Glenn Beck: On Outrage and Empathy


For The Curious,

A few months ago, my friend Alex Banayan was doing radio shows and podcasts to talk about the publication of his book: The Third Door.

I helped mentor Alex through that book – which is now a national bestseller. So I know how much work he put into it, and also the difficult period he went through when his father passed away not long before the book was published.

That’s why I was struck by a moment that occurred when Alex went on Glenn Beck’s program. Early in their conversation, Glenn asked Alex about his dad. Alex did not expect the question coming and was noticeably knocked off balance. Then, I heard Glenn act in a way that really told me something about him.

Instead of boring in to make a dramatic moment, he took a commercial break and let Alex compose himself so he could feel comfortable when the conversation continued.

I sensed that it was more than an act of kindness. I sensed there was an empathy in Glenn that goes very deep. My conversation with Glenn on this week’s episode went to that place. And it actually traces how the death of Glenn’s mom when he was 15 – a suicide – shaped Glenn’s life.

When Glenn subsequently moved in with his dad and stepmother, he was forbidden to speak about his mother or his mother’s death. And this internal compression actually led him to what he now calls his best friend: the microphone.

Glenn went on to host shows at CNN and FOX, and to start his own Internet television network back in 2011, around the time that Netflix began streaming content. It was a visionary move that many people in the industry thought was nuts. But hundreds of thousands of members of his right-wing audience came along with him.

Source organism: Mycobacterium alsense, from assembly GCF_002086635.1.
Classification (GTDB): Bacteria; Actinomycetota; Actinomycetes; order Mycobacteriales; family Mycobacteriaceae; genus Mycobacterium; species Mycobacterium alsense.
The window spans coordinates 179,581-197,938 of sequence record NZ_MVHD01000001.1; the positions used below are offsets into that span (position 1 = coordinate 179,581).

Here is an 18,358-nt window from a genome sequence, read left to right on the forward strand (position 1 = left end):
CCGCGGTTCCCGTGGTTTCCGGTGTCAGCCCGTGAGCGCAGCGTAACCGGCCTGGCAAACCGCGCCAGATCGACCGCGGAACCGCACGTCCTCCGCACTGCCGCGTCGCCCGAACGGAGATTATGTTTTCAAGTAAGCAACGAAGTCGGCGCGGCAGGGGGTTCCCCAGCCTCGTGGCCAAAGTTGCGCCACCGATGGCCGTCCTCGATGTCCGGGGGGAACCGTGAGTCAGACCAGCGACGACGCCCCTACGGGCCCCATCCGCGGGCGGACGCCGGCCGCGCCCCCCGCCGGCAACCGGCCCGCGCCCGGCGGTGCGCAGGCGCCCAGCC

Over time, Glenn has come to see that the sense of outrage he promoted has done its part to divide the country. And his new book, Addicted to Outrage, is a call for changes that America needs to make to get back a sense of balance.

This podcast is exactly the kind of conversation that sheds light on someone we may only see on the surface, and it makes me feel like I’m in just the right place. I hope you enjoy our talk as much as I did.

You can listen to it above.

There will also be video highlights from the conversation up on the Big Questions Instagram page, the Big Questions Facebook page and the Big Questions YouTube page. Much thanks to Glenn’s team for recording the conversation with a three-camera shoot so that it can be shared.

This pushes me to new territory, and it feels like something much bigger is developing.

We’ll see where it leads. For now, thanks for coming on the journey with me.



Kevin Hekmat1 Comment